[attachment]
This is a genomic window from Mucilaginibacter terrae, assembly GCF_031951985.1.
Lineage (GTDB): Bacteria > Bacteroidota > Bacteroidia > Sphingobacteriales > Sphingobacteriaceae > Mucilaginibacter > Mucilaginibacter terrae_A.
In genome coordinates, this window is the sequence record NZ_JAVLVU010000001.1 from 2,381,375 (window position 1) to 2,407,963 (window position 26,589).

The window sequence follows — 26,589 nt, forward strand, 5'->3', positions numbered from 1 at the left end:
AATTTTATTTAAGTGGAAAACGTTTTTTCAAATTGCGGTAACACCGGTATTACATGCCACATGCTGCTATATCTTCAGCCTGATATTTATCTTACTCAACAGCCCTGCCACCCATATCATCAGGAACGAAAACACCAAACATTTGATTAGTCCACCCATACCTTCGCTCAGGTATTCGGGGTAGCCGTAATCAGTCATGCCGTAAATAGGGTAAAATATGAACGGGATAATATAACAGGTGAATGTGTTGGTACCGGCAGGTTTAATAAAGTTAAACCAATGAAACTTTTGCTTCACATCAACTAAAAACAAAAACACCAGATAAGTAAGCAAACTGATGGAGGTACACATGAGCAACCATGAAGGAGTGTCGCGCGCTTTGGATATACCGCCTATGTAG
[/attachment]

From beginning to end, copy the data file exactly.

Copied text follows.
This is a genomic window from Mucilaginibacter terrae, assembly GCF_031951985.1.
Lineage (GTDB): Bacteria > Bacteroidota > Bacteroidia > Sphingobacteriales > Sphingobacteriaceae > Mucilaginibacter > Mucilaginibacter terrae_A.
In genome coordinates, this window is the sequence record NZ_JAVLVU010000001.1 from 2,381,375 (window position 1) to 2,407,963 (window position 26,589).

The window sequence follows — 26,589 nt, forward strand, 5'->3', positions numbered from 1 at the left end:
AATTTTATTTAAGTGGAAAACGTTTTTTCAAATTGCGGTAACACCGGTATTACATGCCACATGCTGCTATATCTTCAGCCTGATATTTATCTTACTCAACAGCCCTGCCACCCATATCATCAGGAACGAAAACACCAAACATTTGATTAGTCCACCCATACCTTCGCTCAGGTATTCGGGGTAGCCGTAATCAGTCATGCCGTAAATAGGGTAAAATATGAACGGGATAATATAACAGGTGAATGTGTTGGTACCGGCAGGTTTAATAAAGTTAAACCAATGAAACTTTTGCTTCACATCAACTAAAAACAAAAACACCAGATAAGTAAGCAAACTGATGGAGGTACACATGAGCAACCATGAAGGAGTGTCGCGCGCTTTGGATATACCGCCTATGTAG